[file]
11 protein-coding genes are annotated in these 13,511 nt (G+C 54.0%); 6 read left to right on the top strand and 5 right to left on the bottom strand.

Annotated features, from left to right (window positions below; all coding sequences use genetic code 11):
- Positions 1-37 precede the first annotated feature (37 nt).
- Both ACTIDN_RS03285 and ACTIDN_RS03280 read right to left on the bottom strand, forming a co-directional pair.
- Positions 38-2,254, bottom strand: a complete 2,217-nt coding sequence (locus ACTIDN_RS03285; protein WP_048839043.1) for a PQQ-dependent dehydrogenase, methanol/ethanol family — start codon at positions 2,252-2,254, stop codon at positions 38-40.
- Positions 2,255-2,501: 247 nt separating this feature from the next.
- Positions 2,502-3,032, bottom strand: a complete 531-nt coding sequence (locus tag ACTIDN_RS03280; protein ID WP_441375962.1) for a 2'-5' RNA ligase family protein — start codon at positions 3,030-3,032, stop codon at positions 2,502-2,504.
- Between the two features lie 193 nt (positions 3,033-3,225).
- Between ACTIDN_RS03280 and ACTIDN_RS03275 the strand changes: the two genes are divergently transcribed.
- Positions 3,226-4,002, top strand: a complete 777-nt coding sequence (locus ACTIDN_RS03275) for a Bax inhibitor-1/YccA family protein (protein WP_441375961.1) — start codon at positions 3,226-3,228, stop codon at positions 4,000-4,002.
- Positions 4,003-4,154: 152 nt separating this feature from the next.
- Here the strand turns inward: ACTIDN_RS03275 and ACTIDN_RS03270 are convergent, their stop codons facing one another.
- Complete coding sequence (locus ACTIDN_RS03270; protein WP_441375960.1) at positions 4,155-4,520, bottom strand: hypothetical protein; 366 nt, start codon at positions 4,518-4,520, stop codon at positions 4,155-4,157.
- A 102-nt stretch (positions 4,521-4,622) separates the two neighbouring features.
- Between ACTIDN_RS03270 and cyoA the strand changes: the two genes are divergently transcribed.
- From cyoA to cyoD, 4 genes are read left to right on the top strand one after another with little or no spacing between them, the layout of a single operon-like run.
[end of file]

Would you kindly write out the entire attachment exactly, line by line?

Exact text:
11 protein-coding genes are annotated in these 13,511 nt (G+C 54.0%); 6 read left to right on the top strand and 5 right to left on the bottom strand.

Annotated features, from left to right (window positions below; all coding sequences use genetic code 11):
- Positions 1-37 precede the first annotated feature (37 nt).
- Both ACTIDN_RS03285 and ACTIDN_RS03280 read right to left on the bottom strand, forming a co-directional pair.
- Positions 38-2,254, bottom strand: a complete 2,217-nt coding sequence (locus ACTIDN_RS03285; protein WP_048839043.1) for a PQQ-dependent dehydrogenase, methanol/ethanol family — start codon at positions 2,252-2,254, stop codon at positions 38-40.
- Positions 2,255-2,501: 247 nt separating this feature from the next.
- Positions 2,502-3,032, bottom strand: a complete 531-nt coding sequence (locus tag ACTIDN_RS03280; protein ID WP_441375962.1) for a 2'-5' RNA ligase family protein — start codon at positions 3,030-3,032, stop codon at positions 2,502-2,504.
- Between the two features lie 193 nt (positions 3,033-3,225).
- Between ACTIDN_RS03280 and ACTIDN_RS03275 the strand changes: the two genes are divergently transcribed.
- Positions 3,226-4,002, top strand: a complete 777-nt coding sequence (locus ACTIDN_RS03275) for a Bax inhibitor-1/YccA family protein (protein WP_441375961.1) — start codon at positions 3,226-3,228, stop codon at positions 4,000-4,002.
- Positions 4,003-4,154: 152 nt separating this feature from the next.
- Here the strand turns inward: ACTIDN_RS03275 and ACTIDN_RS03270 are convergent, their stop codons facing one another.
- Complete coding sequence (locus ACTIDN_RS03270; protein WP_441375960.1) at positions 4,155-4,520, bottom strand: hypothetical protein; 366 nt, start codon at positions 4,518-4,520, stop codon at positions 4,155-4,157.
- A 102-nt stretch (positions 4,521-4,622) separates the two neighbouring features.
- Between ACTIDN_RS03270 and cyoA the strand changes: the two genes are divergently transcribed.
- From cyoA to cyoD, 4 genes are read left to right on the top strand one after another with little or no spacing between them, the layout of a single operon-like run.